This is the documentation website for Choreography and Cognition, a joint research project initiated by arts researcher Scott deLahunta and choreographer Wayne McGregor to engage practitioners from the field of cognitive science in seeking connections between creativity, choreography and the scientific study of movement and the mind.


  • HOME → will bring you back to this page
  • PHASE II → comprised several research sessions taking place from September 2003 to March 2004 and involved members of McGregor's company Random Dance and collaborating scientists from the Universities of Cambridge and Birmingham. Phase II was supported by the pilot arts and science Artist in Residence scheme jointly funded by the Arts Council England and the Arts and Humanities Research Board and hosted by the Department of Experimental Psychology, University of Cambridge.
  • ATAXIA → is a choreography by Wayne McGregor for Random Dance that premiered in June 2004 at Sadler's Wells Theatre, London. This work was influenced creatively by the PHASE II research.
  • PAPERS → will provide access to miscellaneous drafts, presentations and published papers that are part of the output from PHASE II.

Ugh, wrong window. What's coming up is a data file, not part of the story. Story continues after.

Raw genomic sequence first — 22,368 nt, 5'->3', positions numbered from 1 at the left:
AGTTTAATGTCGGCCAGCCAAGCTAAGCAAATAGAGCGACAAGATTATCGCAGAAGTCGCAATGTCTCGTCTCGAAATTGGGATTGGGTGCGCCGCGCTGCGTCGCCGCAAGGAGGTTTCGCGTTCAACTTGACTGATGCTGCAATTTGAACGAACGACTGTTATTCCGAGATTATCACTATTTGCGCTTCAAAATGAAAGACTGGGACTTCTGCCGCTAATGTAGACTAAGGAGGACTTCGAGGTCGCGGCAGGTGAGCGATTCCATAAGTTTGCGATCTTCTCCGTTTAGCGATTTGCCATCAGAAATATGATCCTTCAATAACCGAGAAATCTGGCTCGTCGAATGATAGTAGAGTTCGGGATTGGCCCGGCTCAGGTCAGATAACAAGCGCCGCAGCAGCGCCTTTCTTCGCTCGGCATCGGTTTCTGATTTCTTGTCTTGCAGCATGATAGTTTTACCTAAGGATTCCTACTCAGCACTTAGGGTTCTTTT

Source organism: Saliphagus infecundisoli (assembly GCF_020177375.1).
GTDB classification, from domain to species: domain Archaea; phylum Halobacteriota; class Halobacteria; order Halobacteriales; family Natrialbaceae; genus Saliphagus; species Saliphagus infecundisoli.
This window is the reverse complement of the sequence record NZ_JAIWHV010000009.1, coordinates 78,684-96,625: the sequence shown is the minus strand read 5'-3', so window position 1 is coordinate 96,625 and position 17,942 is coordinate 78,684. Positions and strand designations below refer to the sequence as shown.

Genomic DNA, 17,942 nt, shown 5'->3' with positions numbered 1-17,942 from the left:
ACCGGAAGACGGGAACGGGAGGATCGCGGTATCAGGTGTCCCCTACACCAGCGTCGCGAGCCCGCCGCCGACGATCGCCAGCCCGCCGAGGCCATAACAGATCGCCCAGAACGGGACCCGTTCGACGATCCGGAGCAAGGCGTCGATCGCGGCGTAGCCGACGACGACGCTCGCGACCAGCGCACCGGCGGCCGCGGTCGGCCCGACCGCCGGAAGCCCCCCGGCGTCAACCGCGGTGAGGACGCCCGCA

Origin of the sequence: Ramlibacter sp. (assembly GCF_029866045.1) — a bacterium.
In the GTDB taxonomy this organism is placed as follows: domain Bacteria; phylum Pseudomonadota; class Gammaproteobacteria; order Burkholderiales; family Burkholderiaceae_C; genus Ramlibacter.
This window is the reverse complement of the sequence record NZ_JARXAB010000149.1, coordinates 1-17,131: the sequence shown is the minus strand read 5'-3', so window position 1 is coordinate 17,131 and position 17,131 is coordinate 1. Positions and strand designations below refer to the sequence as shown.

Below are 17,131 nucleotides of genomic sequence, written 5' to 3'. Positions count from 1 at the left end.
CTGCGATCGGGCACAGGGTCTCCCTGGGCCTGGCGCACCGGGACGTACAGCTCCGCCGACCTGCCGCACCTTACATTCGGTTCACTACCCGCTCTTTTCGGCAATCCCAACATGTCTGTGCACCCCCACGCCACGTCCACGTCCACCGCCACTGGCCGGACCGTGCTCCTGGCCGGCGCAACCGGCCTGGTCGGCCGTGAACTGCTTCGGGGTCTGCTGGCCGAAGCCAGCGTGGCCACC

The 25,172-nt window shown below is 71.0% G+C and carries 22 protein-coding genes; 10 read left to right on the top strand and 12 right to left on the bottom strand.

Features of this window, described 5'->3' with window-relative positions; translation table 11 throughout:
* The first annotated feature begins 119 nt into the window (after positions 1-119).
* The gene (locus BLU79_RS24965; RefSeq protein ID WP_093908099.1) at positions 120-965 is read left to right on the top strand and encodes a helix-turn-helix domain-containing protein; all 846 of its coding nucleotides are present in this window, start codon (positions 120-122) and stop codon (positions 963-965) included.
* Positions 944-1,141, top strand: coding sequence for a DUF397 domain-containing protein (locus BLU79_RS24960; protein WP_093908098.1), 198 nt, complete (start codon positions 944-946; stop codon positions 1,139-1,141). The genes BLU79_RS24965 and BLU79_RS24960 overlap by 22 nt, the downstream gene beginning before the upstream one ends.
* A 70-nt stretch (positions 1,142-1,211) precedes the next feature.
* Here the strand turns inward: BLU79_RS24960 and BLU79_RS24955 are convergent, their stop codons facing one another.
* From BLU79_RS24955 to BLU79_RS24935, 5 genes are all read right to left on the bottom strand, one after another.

• REPORT → provides access to the text of the final report written for the Arts Council England and the Arts and Humanities Research Board following the completion of PHASE II.
  • ON-LINE → is an innovative section where we are developing an on-line continuation of experiments that took place during PHASE II.
  • IMAGES → one page with still image documentation from PHASE II (the same images you see on some of the other pages).
  • NETWORK → is where you can find links related to this project, similar projects and any future projects.

Readibility and Accessibility: to resize the text use the larger plus sign and smaller minus sign to the left. For more information on zooming text on your browser click here. If your browser does not show frames then you can return to this page to navigate the site.

Recognising this is a text-heavy website, we have tried to provide in as many cases as possible versions of the texts that you can easily download (and print). You can either download these by clicking on the links, or you may prefer to save them directly to your hard drive which can be quicker.

Download Instructions: On a PC in Microsoft Windows this usually involves right-clicking on the link and selecting "save target as" or something similar. For the Macintosh, it usually means holding down the Control key, click on the link, then select "Download Link to Disk" or something similar from the menu.


This site has been developed in collaboration with a unique new partnership between Liquid Press/ i-DAT (Plymouth University) and the Journal of Performance Research (Dartington College of Arts).

A special thanks to Kevin Mount from DeMo design for advise and support in helping design the site and to Matt Bilson for his invaluable work in developing the on-line section.

For further information, please email Scott deLahunta.

(*) Maintenance on this site is limited to adding new material. All links to external urls are only guaranteed up to 01/01/05.

Arts and Humanities Research Board